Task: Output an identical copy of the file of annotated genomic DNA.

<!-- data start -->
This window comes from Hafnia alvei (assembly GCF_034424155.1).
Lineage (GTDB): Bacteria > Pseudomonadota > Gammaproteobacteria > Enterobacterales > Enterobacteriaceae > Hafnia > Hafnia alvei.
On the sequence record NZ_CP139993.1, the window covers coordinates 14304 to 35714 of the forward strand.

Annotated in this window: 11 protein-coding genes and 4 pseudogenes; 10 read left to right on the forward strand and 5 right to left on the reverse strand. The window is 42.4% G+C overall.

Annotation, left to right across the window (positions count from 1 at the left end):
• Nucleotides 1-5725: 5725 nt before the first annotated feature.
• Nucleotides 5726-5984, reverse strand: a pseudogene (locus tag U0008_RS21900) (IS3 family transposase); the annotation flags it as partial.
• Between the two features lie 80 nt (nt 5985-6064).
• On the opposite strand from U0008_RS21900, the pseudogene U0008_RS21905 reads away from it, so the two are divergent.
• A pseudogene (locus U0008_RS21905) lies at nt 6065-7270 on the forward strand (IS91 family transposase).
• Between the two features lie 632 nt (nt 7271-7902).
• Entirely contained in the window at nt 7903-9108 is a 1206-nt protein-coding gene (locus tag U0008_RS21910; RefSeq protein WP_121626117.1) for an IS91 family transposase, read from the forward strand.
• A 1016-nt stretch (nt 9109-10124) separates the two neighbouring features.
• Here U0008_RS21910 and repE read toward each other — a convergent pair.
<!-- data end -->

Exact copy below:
This window comes from Hafnia alvei (assembly GCF_034424155.1).
Lineage (GTDB): Bacteria > Pseudomonadota > Gammaproteobacteria > Enterobacterales > Enterobacteriaceae > Hafnia > Hafnia alvei.
On the sequence record NZ_CP139993.1, the window covers coordinates 14304 to 35714 of the forward strand.

Annotated in this window: 11 protein-coding genes and 4 pseudogenes; 10 read left to right on the forward strand and 5 right to left on the reverse strand. The window is 42.4% G+C overall.

Annotation, left to right across the window (positions count from 1 at the left end):
• Nucleotides 1-5725: 5725 nt before the first annotated feature.
• Nucleotides 5726-5984, reverse strand: a pseudogene (locus tag U0008_RS21900) (IS3 family transposase); the annotation flags it as partial.
• Between the two features lie 80 nt (nt 5985-6064).
• On the opposite strand from U0008_RS21900, the pseudogene U0008_RS21905 reads away from it, so the two are divergent.
• A pseudogene (locus U0008_RS21905) lies at nt 6065-7270 on the forward strand (IS91 family transposase).
• Between the two features lie 632 nt (nt 7271-7902).
• Entirely contained in the window at nt 7903-9108 is a 1206-nt protein-coding gene (locus tag U0008_RS21910; RefSeq protein WP_121626117.1) for an IS91 family transposase, read from the forward strand.
• A 1016-nt stretch (nt 9109-10124) separates the two neighbouring features.
• Here U0008_RS21910 and repE read toward each other — a convergent pair.